Inside Story

Current affairs & culture from Australia and beyond

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Remembering Watergate in the age of Trump

22 December 2017

Podcasts | It started slowly, but became the best-known of all political scandals

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US president Richard Nixon announces during a nationally televised speech in April 1974 that he will turn over the transcripts of Oval Office tapes to impeachment investigators. AP Photo

US president Richard Nixon announces during a nationally televised speech in April 1974 that he will turn over the transcripts of Oval Office tapes to impeachment investigators. AP Photo


It’s been an off-balance year in politics, here and elsewhere, but the Trump presidency remains the biggest show on earth. The great political question for the coming year is whether — lurching from scandal to scandal, interspersed with tweeted threats of nuclear war — it will survive.

Trump’s candidacy survived the Access Hollywood tape, so it’s almost impossible to tell whether any of the existing scandals — Russian collusion, sexual misconduct, unreleased tax records, dodgy business deals — will yield the fatal barb. Among the podcasts to have pondered these issues during 2017 are Slate’s Trumpcast, the New York Times’s The Daily, NPR’s Embedded, and locally, Mamamia’s Tell Me It’s Going to Be OK.

While the investigations continue, it may help Trump unbelievers to listen to Slate’s new podcast, Slow Burn. Slow Burn examines the unfolding of the Watergate scandal, reminding us of something that can still seem surprising: for a time, it wasn’t much of a story, and Nixon seemed to have got away with it. Despite evidence of possible White House involvement in the break-in at Democratic Party headquarters, the leads went cold. Congressional hearings faced empty chairs; editors told their reporters to drop the story and find something else to cover. With the public’s attention elsewhere, Nixon won a landslide election.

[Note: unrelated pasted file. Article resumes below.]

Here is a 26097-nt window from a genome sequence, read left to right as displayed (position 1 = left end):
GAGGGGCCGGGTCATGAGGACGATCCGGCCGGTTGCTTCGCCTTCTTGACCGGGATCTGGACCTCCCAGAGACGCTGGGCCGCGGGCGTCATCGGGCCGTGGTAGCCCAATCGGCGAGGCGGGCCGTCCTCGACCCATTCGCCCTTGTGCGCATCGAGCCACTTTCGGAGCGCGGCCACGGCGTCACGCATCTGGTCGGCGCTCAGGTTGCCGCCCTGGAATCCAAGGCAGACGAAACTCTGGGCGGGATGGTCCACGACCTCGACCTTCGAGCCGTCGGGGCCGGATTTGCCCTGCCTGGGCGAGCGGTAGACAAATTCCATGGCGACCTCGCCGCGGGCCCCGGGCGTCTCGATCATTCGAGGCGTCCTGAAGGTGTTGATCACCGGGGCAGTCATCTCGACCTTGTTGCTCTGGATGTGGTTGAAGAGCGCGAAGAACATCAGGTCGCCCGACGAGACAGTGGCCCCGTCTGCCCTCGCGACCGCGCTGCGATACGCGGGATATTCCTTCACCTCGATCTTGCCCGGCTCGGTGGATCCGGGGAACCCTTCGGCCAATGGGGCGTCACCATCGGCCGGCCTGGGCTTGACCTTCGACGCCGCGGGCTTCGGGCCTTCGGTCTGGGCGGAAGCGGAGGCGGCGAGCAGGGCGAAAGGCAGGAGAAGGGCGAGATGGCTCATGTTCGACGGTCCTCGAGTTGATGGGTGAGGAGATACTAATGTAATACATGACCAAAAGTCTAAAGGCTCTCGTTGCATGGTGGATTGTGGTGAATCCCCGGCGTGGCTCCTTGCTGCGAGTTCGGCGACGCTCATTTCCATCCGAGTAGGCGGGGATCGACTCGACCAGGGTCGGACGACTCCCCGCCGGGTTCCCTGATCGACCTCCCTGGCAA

Of course, that all changed. In Slow Burn, Slate’s Leon Neyfakh unpacks how Watergate was gradually transformed into the biggest political scandal of all time. He begins with the story of Martha Mitchell, the outspoken wife of Nixon’s first attorney-general and close friend, John Mitchell. Martha liked to eavesdrop on her husband’s telephone calls, and by the time Watergate hit the press she knew far too much about the inner workings of Nixon’s administration. Incredibly, she was forcibly sedated and held hostage to prevent her from speaking to journalists.

This ultimately didn’t stop her going public, but her claims seemed outrageous and she wasn’t believed. The Nixon administration portrayed her as a delusional, attention-seeking drunk, and her life was ruined. But, as Neyfakh points out, she had the last word. The Martha Mitchell Effect is the clinical term now used to describe the process by which a person’s accurate perception of real events is misdiagnosed as delusional.

Only time will tell whether it is Trump who is delusional, or those who believe he will be impeached. In the meantime, Slow Burn offers the reassurance of a guaranteed outcome, richly illustrated with archival sound. Three episodes have been released so far (and extra interviews for subscribers), and there are more to come.

If that’s not enough Watergate, you can find further reflections at WNYC’s Here’s the Thing, hosted by Alec Baldwin, which on 12 December featured an interview with former White House counsel John Dean, who flipped on Nixon. Nixon also sought to discredit Dean, but this time — unlike with his treatment of Martha — it didn’t work. Happy holiday listening. ●

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Barnaby Joyce and Malcolm Turnbull campaigning in Tamworth on Saturday 2 December. Tracey Nearmy/AAP Image

Barnaby Joyce and Malcolm Turnbull campaigning in Tamworth on Saturday 2 December. Tracey Nearmy/AAP Image